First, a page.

Skeletons of 282 Indian soldiers assassinated in 1857 rebellion found during excavation at Amritsar  

NEW DELHI: Punjab University’s Anthropology Department has discovered the bones of 282 Indian soldiers that were part of the country’s first war of independence, 1857. The Assistant Professor of the Department, Dr JS Sehrawat, said that the skeletons of 282 Indian soldiers who took part in the country’s freedom struggle in 1857 were discovered during excavations near Amritsar. These soldiers were said to have rebelled against the use of cartridges made of pork and beef.

These skeletons belonged to 282 Indian soldiers who were killed in India’s 1857 independence struggle against the British. The assistant professor said that the skeletons were found under a religious structure in Ajnala, Punjab.

A study found that these soldiers protested against the use of beef-greased and pork-greased cartridges. All evidence points to the same, Mr Sehrawat said.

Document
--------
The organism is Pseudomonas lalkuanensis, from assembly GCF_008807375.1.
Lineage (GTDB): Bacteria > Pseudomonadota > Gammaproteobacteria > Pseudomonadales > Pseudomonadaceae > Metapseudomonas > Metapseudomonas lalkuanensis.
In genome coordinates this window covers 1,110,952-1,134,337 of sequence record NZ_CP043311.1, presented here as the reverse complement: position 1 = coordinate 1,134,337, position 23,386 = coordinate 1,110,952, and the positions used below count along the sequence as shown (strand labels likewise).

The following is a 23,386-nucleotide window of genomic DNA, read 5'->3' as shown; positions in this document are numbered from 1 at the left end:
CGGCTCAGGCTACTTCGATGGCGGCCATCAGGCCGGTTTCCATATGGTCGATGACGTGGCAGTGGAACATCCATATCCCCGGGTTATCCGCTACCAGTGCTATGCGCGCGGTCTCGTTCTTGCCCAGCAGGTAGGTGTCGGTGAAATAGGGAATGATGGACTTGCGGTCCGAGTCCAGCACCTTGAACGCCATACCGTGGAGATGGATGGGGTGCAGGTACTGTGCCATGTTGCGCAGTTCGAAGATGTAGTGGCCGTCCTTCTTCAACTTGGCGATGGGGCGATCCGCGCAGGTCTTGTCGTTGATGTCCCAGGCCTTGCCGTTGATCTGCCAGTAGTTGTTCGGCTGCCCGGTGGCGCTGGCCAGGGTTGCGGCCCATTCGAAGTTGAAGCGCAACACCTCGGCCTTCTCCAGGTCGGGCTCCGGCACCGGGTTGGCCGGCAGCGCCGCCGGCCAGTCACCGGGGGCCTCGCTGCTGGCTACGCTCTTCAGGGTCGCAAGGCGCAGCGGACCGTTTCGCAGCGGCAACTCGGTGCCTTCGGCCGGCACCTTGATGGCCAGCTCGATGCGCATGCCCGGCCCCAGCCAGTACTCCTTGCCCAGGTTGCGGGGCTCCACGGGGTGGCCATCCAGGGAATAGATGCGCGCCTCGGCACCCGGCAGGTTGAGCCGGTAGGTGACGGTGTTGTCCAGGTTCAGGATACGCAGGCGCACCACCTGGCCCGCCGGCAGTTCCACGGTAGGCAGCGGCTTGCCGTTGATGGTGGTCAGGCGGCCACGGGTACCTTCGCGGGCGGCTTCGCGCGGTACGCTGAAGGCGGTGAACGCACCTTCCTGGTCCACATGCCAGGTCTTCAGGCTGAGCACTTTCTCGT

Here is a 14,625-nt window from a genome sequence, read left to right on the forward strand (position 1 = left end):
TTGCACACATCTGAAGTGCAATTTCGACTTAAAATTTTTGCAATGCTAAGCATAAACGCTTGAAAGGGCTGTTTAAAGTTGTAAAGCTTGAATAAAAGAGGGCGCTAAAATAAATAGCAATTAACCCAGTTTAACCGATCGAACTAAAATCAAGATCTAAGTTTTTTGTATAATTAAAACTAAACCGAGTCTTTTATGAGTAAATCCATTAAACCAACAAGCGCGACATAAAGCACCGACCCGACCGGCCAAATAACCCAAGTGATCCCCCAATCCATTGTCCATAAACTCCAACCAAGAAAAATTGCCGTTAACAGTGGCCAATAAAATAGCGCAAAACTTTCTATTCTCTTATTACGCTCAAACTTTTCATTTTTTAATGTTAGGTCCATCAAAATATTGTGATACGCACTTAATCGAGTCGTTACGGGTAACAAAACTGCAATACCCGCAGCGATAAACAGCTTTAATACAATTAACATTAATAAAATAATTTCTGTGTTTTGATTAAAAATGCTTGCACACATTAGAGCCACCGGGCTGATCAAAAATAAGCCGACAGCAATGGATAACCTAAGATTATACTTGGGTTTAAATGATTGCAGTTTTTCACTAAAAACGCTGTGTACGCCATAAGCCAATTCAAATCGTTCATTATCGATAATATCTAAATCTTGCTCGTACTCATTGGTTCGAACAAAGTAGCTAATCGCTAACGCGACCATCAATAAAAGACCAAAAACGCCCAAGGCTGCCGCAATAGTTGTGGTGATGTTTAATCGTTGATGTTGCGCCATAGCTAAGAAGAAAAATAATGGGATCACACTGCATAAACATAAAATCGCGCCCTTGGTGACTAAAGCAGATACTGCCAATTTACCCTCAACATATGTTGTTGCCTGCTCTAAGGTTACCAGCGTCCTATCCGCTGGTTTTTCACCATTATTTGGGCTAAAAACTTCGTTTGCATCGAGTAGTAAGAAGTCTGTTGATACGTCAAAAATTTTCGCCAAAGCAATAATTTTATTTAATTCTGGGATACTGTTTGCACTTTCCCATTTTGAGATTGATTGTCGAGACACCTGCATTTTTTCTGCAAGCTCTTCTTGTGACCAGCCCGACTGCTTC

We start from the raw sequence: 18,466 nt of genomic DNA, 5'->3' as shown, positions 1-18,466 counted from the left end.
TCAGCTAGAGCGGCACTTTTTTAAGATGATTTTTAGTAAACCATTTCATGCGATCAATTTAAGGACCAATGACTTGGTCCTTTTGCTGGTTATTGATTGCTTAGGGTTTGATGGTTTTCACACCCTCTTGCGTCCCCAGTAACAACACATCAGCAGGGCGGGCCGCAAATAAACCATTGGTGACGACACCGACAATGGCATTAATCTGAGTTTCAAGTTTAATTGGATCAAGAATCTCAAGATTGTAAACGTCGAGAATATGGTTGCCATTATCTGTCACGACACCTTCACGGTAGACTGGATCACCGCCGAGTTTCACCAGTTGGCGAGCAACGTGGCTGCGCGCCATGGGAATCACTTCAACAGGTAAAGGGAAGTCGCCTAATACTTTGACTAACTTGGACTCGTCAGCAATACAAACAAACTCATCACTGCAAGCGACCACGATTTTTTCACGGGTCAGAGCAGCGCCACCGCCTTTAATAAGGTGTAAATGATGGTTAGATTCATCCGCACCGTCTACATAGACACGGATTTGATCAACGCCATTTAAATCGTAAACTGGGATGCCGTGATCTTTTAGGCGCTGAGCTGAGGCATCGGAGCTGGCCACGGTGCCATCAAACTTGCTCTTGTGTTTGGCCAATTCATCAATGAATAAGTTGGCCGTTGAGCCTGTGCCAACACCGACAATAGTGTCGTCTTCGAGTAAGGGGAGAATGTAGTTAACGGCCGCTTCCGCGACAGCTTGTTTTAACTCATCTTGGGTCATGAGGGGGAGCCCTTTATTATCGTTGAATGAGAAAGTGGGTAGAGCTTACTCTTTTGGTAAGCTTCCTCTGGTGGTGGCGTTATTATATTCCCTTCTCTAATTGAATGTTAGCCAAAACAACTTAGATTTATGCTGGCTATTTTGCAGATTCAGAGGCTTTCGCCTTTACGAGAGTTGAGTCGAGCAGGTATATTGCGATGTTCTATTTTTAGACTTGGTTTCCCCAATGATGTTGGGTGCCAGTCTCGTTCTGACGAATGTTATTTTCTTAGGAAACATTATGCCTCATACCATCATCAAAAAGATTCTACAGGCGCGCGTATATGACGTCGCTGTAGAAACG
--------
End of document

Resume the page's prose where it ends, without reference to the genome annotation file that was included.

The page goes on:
Some historians regard the 1857 revolt as the beginning of the country’s freedom struggle. According to some reports, Indian soldiers who joined the British Indian Army rebelled against the use of cartridges made from pork and beef. They cited religious beliefs.

Mangal Pandey led this struggle for freedom. Mangal Pandey started the rebellion at Barrackpore, near Calcutta. Mangal Pandey, a rebel against the British government, blew the whistle of rebellion in Barrackpore on March 21st 1857. According to historians, Mangal Pandey challenged his Barrackpore comrades to protest and fired at British officers riding toward him on horseback.